Short History of the Jews

From its earliest history, the Jewish religion has been characterized by monotheism, adherence to a body of written scriptures, called the law, dietary and food restrictions, a deliberate separation from non-Jews, and fractious dissent within and among the different Jewish communities. The Jews' long and complicated history encompasses several periods of domination by political overlords who, to some extent, seem always to have recognized Judaism as a religio licita, "tolerated religion": the Persian Empire from 539 to 333 B.C.E., the Greek Empire of Alexander the Great from 333 to 320 B.C.E., the Seleucid Empire from 320 to 140 B.C.E., and the Parthian period from 140 B.C.E. to 226 C.E. The Roman period overlapped with the Seleucid and the Parthian empires and extended from 163 B.C.E. to 132 C.E., when the Romans destroyed Jerusalem.

For centuries, Judaism and the Hellenism of Alexander the Great and his successors' kingdoms were assimilated and polarized in mutual exchanges. Hellenism, as it appeared in Old Testament accounts, was a derogatory term and referred particularly to those customs that contravened Jewish law, especially the Hellenic athletic pursuits practiced at the gymnasium. In 2 Macc 4.14-15, the Jewish priests were criticized for neglecting the Temple sacrifices to participate in unlawful athletic exercises like discus throwing. This "craze for Hellenism" as it was called in Maccabees not only reflected the Jews' resentment of their foreign domination but also provided the first strong ancient example of the antagonism between personal and civic religious obligations. Jewish monotheism was not compatible with any polytheistic traditional religions and it forbade the worship of the Roman emperor. Nonetheless, in the Temple in Jerusalem the Jews willingly offered a daily sacrifice for the well being of the emperor.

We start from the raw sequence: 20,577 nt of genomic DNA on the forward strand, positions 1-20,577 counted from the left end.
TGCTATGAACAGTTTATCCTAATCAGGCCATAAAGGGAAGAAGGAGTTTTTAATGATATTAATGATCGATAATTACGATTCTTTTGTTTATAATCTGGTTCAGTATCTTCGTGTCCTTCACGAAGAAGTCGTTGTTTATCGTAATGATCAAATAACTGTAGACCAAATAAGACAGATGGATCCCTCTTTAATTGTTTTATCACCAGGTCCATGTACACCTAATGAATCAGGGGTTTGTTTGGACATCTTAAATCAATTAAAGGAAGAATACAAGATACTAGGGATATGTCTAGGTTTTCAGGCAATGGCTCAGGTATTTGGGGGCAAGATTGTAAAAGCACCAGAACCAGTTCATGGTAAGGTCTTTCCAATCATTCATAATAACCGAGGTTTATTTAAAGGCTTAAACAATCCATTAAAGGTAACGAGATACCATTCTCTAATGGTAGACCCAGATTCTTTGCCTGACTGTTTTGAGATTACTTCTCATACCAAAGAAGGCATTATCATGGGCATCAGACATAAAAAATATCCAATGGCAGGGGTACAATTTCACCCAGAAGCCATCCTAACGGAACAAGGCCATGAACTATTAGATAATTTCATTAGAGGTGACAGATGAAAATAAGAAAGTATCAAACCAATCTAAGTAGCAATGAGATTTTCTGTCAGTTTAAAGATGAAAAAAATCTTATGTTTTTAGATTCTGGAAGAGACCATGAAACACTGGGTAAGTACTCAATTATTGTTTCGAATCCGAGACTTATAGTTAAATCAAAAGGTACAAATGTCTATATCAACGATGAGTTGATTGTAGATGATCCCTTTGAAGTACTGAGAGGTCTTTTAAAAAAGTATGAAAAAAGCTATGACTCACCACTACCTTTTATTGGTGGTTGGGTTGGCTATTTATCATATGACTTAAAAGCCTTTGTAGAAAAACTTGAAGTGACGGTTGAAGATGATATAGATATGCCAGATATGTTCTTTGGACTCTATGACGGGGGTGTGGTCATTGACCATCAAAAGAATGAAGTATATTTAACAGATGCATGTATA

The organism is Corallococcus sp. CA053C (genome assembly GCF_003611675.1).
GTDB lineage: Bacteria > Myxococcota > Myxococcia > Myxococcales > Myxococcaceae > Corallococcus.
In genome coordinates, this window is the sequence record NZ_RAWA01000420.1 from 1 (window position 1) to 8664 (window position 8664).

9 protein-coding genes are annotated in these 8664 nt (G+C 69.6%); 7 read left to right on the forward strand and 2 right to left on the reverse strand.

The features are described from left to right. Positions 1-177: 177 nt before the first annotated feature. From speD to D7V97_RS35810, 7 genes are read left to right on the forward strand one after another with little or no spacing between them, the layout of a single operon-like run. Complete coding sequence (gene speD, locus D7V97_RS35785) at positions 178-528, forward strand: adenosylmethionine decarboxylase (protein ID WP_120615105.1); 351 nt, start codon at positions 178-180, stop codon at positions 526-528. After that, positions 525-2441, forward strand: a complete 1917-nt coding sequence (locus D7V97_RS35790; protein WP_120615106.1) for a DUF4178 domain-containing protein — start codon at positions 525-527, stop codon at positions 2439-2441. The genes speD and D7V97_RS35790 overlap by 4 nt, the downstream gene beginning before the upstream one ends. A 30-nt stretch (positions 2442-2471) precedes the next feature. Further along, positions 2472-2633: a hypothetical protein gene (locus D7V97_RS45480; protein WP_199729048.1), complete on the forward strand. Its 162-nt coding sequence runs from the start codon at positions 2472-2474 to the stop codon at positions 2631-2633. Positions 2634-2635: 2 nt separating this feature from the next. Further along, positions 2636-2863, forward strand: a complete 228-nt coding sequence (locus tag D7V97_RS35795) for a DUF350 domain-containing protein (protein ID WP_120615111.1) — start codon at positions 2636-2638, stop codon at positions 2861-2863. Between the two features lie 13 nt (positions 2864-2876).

Despite their long resistance to foreign rulers, the different Semitic communities throughout Palestine did not form a homogeneous religious entity. There were many different groups who worshipped the Jewish Yahweh and they variously resisted, accommodated, and mixed with their fellow Jews. There were several sects of Jews with sharp discrepancies in degrees of Hellenization: Sadducees, Pharisees, Essenes, and the Qumran community. The Sadducees and Pharisees were priests and lay religious leaders who differed acrimoniously in their interpretation of Mosaic law: the Sadducees were realists, therefore collaborationists, who trusted only the written scripture, called the Torah; the Pharisees, in addition to the Torah, also honored laws handed down by oral tradition and they believed in the resurrection of the dead and in angels and spirits. The Essenes were an ascetic sect who lived outside of the urban Judaism of Jerusalem. Akin to the Essenes was the Qumran ascetic community, known by the Dead Sea Scrolls discovered on the northern shore of the Dead Sea in 1947.

In addition to these sects, there were class distinctions among the various Semitic communities. By and large the priestly class was wealthier, better educated, and more likely to collaborate with their Hellenized rulers. This kind of collusion ensured social mobility and financial security, and it was the primary riff in the separation between the Hellenizing Jews and the traditionalists in Jerusalem. Four families—the Oniads, Simonites, Tobiads, and Maccabees—contended through the Hellenistic period for the high priesthood and were (at different times depending upon who was in power) pro-Seleucid, pro-Ptolemaic, traditionalists, or Hellenizers (to different degrees).

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